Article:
A New Research Article by Bowers and Nolet: Empowering Direct Care Workers

By / Posted on November 18th, 2011

A basic tenant of THE GREEN HOUSE model is that an empowered, self-managed team of direct care workers will improve the quality of life and care of elders in long-term care settings, as well as the quality of life and job satisfaction of the people providing that care. While this has been a long-held belief of not only THE GREEN HOUSE model, but also other small-house models and the culture change movement in general, it has been difficult to substantiate in a quantitative fashion. A recent study by Barbara Bowers, PhD, RN and Kim Nolet, MS of the University of Wisconsin-Madison, published in the of Seniors Housing & Care Journal has attempted to do just that.

This study focused exclusively on THE GREEN HOUSE model, examining 14 Green House homes with site visits to 11 of them and in-depth interviews with 68 direct care workers (Shahbazim), 29 licensed nursing staff and 8 directors/assistant directors of nursing.
Here are some of their findings.
Selecting Workers / Implications for Empowerment
• Shahbazim have clear beliefs about the criteria that should be used when selecting new workers and this differs from the criteria most managers used in their selection process.
• Considerable variation exists in how direct care workers were selected to become Shahbazim. Few homes included direct care workers in the selection process. For those that did, the nature of their involvement varied across organizations.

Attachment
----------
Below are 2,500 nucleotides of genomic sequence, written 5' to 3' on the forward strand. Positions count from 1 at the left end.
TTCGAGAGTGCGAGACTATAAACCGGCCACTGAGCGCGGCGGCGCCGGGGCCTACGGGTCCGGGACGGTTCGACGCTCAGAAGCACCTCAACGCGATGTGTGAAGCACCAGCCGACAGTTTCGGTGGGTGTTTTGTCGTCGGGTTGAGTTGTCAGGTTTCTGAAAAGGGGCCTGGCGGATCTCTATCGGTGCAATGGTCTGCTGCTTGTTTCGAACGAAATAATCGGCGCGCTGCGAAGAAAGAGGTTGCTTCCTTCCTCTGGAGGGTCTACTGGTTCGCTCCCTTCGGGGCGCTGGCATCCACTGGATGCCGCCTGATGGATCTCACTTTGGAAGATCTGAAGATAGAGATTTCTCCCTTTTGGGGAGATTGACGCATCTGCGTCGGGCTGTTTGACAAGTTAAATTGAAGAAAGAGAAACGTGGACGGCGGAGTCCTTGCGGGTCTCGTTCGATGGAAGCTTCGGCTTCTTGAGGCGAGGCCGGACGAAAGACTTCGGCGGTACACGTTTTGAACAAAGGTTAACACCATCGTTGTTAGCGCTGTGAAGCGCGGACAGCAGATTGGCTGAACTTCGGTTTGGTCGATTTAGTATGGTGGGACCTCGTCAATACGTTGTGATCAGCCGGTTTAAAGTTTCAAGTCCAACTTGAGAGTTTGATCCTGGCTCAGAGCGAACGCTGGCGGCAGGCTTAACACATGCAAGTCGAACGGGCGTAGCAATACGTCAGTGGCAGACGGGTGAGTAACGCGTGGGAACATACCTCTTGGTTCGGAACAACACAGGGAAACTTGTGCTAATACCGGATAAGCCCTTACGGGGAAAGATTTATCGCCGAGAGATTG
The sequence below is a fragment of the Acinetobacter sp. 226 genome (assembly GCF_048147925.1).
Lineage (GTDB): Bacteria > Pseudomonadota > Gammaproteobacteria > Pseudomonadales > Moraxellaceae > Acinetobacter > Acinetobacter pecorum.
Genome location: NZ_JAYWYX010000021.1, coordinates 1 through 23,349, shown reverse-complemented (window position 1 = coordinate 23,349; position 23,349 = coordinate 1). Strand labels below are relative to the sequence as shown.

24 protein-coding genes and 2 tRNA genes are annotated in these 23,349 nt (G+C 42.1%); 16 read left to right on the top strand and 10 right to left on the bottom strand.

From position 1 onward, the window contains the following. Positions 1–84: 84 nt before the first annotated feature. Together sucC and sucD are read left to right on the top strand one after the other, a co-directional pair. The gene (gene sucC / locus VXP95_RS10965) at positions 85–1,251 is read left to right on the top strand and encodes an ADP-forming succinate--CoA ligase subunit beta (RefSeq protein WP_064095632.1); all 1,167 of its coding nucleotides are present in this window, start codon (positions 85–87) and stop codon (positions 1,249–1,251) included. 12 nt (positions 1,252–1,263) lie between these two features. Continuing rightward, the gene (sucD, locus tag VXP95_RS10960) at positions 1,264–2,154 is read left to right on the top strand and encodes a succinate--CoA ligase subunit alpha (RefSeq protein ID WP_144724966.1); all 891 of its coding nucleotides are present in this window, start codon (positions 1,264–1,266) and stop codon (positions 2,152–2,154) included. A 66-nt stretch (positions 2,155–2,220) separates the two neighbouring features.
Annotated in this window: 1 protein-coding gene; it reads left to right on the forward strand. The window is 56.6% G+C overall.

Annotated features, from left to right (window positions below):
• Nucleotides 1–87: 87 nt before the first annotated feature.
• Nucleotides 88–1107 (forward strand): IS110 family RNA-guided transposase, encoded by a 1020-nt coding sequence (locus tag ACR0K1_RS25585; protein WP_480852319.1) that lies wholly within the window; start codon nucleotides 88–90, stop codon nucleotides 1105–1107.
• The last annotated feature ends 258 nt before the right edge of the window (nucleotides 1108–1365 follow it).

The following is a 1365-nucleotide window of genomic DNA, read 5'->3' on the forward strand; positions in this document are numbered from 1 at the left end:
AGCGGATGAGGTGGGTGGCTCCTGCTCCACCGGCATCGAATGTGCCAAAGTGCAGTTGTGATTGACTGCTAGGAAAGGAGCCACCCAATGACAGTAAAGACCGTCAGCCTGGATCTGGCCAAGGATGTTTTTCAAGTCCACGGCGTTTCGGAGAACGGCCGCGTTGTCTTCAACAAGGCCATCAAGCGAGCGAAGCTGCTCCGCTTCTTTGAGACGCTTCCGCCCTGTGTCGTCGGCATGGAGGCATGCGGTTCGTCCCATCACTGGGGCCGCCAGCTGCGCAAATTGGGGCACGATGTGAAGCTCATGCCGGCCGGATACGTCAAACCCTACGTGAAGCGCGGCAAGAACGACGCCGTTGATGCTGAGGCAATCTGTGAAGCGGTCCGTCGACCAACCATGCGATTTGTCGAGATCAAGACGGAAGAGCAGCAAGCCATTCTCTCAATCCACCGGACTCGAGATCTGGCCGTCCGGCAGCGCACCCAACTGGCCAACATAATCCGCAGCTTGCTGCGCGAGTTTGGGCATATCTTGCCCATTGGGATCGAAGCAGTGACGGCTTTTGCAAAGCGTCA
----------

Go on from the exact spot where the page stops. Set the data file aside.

• Management has a generally insufficient appreciation of the impact nurses have on direct care staff empowerment and the difficulty of implementing the model without the support and understanding of the nurses.
Meaning of Empowerment
Shahbazim were clear in how they defined being empowered.
• Not having someone looking over their shoulder, checking up on whether they’ve done what they were already planning to do and what is part of their everyday routine.
• Control over the prioritization of the work day – i.e. not getting pulled from a task underway to attend to some other matter.
• Ability to talk directly to family members about elder care. Being able to initiate such discussions during family visits or by phone is considered to be an important aspect of empowerment by the Shahbazim.

Benefits of an Empowered Worker Model
The benefits of being empowered played out in several ways:
• Learning to work as a team, responsible for all of the house and elders, not just “my elders”.
• Development of new work skills such as budgeting, mentoring and management that they would not have an opportunity to develop and use as CNAs in a traditional nursing home.
• Bringing natural talents and abilities to their work, such as baking, craft-making, music, photography, etc.
Sources of Variation in Empowerment Implementation
• Organizations have approached empowerment in different ways with varying degrees of obstacles and success.
• Variation was greatest in the homes that were among the first to be involved in the Green House culture change. Those that joined after the change in orientation that integrated nurses and included Shahbazim in the selection of new Shahbazim experienced more consistency in implementation strategies and a greater sense of empowerment of the direct care workers.
• As the model matured and the bringing of nurses and Shahbazim together from the beginning to discuss what empowerment means and how it relates to the roles each play resulted in greater comfort and satisfaction of both Shahbazim and nurses.

These findings are important to consider as Shahbazim, nurses and the entire teams in Green House homes and other household models continue to develop and evolve.  Click here to read theNIC_2011_Journal_Bowers